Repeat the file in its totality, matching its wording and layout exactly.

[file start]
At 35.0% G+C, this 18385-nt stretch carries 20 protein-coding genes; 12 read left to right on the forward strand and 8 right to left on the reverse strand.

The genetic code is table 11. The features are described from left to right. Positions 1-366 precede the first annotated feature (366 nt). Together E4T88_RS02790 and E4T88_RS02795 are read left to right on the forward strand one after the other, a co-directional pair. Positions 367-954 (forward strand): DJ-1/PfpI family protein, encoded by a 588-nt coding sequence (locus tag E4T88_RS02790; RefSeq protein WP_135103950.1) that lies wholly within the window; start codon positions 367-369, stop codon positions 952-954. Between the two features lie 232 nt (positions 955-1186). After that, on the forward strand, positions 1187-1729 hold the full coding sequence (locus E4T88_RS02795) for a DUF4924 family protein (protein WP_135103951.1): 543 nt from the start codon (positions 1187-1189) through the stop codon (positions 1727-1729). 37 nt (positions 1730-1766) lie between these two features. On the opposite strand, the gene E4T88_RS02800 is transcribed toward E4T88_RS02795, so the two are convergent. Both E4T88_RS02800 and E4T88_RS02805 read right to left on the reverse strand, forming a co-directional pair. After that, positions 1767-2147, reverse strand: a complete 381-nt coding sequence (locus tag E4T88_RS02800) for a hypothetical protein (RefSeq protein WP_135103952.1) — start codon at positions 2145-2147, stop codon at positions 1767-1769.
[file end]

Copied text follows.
At 35.0% G+C, this 18385-nt stretch carries 20 protein-coding genes; 12 read left to right on the forward strand and 8 right to left on the reverse strand.

The genetic code is table 11. The features are described from left to right. Positions 1-366 precede the first annotated feature (366 nt). Together E4T88_RS02790 and E4T88_RS02795 are read left to right on the forward strand one after the other, a co-directional pair. Positions 367-954 (forward strand): DJ-1/PfpI family protein, encoded by a 588-nt coding sequence (locus tag E4T88_RS02790; RefSeq protein WP_135103950.1) that lies wholly within the window; start codon positions 367-369, stop codon positions 952-954. Between the two features lie 232 nt (positions 955-1186). After that, on the forward strand, positions 1187-1729 hold the full coding sequence (locus E4T88_RS02795) for a DUF4924 family protein (protein WP_135103951.1): 543 nt from the start codon (positions 1187-1189) through the stop codon (positions 1727-1729). 37 nt (positions 1730-1766) lie between these two features. On the opposite strand, the gene E4T88_RS02800 is transcribed toward E4T88_RS02795, so the two are convergent. Both E4T88_RS02800 and E4T88_RS02805 read right to left on the reverse strand, forming a co-directional pair. After that, positions 1767-2147, reverse strand: a complete 381-nt coding sequence (locus tag E4T88_RS02800) for a hypothetical protein (RefSeq protein WP_135103952.1) — start codon at positions 2145-2147, stop codon at positions 1767-1769.